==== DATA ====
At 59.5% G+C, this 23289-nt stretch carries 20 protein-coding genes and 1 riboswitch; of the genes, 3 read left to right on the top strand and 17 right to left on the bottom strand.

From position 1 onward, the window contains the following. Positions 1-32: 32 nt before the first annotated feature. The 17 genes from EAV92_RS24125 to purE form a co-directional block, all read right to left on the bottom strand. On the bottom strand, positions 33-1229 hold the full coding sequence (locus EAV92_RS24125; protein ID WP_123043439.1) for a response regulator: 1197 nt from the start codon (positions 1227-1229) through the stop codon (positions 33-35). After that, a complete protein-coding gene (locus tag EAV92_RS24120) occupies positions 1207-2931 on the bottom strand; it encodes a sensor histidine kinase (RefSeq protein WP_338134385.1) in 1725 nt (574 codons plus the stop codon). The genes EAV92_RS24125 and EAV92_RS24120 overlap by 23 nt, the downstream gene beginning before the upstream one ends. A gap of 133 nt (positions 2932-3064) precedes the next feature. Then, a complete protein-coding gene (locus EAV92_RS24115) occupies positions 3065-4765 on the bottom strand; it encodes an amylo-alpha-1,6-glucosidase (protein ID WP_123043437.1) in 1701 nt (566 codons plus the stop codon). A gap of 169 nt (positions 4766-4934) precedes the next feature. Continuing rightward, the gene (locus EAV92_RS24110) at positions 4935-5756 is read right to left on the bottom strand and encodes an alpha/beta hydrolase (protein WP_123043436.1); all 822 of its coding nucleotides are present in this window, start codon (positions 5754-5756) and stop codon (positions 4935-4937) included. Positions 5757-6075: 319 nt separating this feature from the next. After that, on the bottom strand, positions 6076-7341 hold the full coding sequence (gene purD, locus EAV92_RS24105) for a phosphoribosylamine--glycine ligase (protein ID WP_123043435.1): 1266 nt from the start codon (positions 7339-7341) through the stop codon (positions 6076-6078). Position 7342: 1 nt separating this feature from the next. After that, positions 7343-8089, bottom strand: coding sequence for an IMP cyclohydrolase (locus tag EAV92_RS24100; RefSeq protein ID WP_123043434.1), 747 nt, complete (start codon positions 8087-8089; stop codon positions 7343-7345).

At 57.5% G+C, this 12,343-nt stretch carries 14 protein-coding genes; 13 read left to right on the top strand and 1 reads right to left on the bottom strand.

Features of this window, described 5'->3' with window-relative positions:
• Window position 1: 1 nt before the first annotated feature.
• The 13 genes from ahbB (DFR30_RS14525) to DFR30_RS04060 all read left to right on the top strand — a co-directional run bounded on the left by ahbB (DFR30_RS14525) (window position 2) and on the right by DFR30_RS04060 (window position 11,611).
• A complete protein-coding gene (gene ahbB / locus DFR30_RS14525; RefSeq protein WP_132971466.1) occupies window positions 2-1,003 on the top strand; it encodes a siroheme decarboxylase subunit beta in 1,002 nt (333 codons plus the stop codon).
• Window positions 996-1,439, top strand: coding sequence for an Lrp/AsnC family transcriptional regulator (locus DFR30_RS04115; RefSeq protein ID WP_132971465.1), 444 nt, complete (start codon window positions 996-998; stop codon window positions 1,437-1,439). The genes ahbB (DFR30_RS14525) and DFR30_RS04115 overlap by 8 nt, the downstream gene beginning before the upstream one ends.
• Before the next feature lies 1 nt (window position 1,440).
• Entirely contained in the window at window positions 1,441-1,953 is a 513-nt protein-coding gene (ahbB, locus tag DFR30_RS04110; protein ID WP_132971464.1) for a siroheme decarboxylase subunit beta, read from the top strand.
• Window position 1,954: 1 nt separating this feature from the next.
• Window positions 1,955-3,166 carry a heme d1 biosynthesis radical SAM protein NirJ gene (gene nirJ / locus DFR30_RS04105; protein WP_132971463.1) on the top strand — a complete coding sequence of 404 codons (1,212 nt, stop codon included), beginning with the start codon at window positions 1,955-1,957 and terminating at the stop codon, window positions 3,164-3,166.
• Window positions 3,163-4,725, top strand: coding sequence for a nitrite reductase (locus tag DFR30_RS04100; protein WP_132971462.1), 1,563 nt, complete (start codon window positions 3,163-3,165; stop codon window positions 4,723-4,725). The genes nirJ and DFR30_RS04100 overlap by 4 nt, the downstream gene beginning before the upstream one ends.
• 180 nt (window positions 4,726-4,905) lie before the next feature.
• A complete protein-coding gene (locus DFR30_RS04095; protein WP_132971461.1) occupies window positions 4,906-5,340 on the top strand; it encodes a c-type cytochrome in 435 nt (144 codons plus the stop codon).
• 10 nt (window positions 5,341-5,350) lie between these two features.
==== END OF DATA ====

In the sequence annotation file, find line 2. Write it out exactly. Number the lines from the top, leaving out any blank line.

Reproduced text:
From position 1 onward, the window contains the following. Positions 1-32: 32 nt before the first annotated feature. The 17 genes from EAV92_RS24125 to purE form a co-directional block, all read right to left on the bottom strand. On the bottom strand, positions 33-1229 hold the full coding sequence (locus EAV92_RS24125; protein ID WP_123043439.1) for a response regulator: 1197 nt from the start codon (positions 1227-1229) through the stop codon (positions 33-35). After that, a complete protein-coding gene (locus tag EAV92_RS24120) occupies positions 1207-2931 on the bottom strand; it encodes a sensor histidine kinase (RefSeq protein WP_338134385.1) in 1725 nt (574 codons plus the stop codon). The genes EAV92_RS24125 and EAV92_RS24120 overlap by 23 nt, the downstream gene beginning before the upstream one ends. A gap of 133 nt (positions 2932-3064) precedes the next feature. Then, a complete protein-coding gene (locus EAV92_RS24115) occupies positions 3065-4765 on the bottom strand; it encodes an amylo-alpha-1,6-glucosidase (protein ID WP_123043437.1) in 1701 nt (566 codons plus the stop codon). A gap of 169 nt (positions 4766-4934) precedes the next feature. Continuing rightward, the gene (locus EAV92_RS24110) at positions 4935-5756 is read right to left on the bottom strand and encodes an alpha/beta hydrolase (protein WP_123043436.1); all 822 of its coding nucleotides are present in this window, start codon (positions 5754-5756) and stop codon (positions 4935-4937) included. Positions 5757-6075: 319 nt separating this feature from the next. After that, on the bottom strand, positions 6076-7341 hold the full coding sequence (gene purD, locus EAV92_RS24105) for a phosphoribosylamine--glycine ligase (protein ID WP_123043435.1): 1266 nt from the start codon (positions 7339-7341) through the stop codon (positions 6076-6078). Position 7342: 1 nt separating this feature from the next. After that, positions 7343-8089, bottom strand: coding sequence for an IMP cyclohydrolase (locus tag EAV92_RS24100; RefSeq protein ID WP_123043434.1), 747 nt, complete (start codon positions 8087-8089; stop codon positions 7343-7345).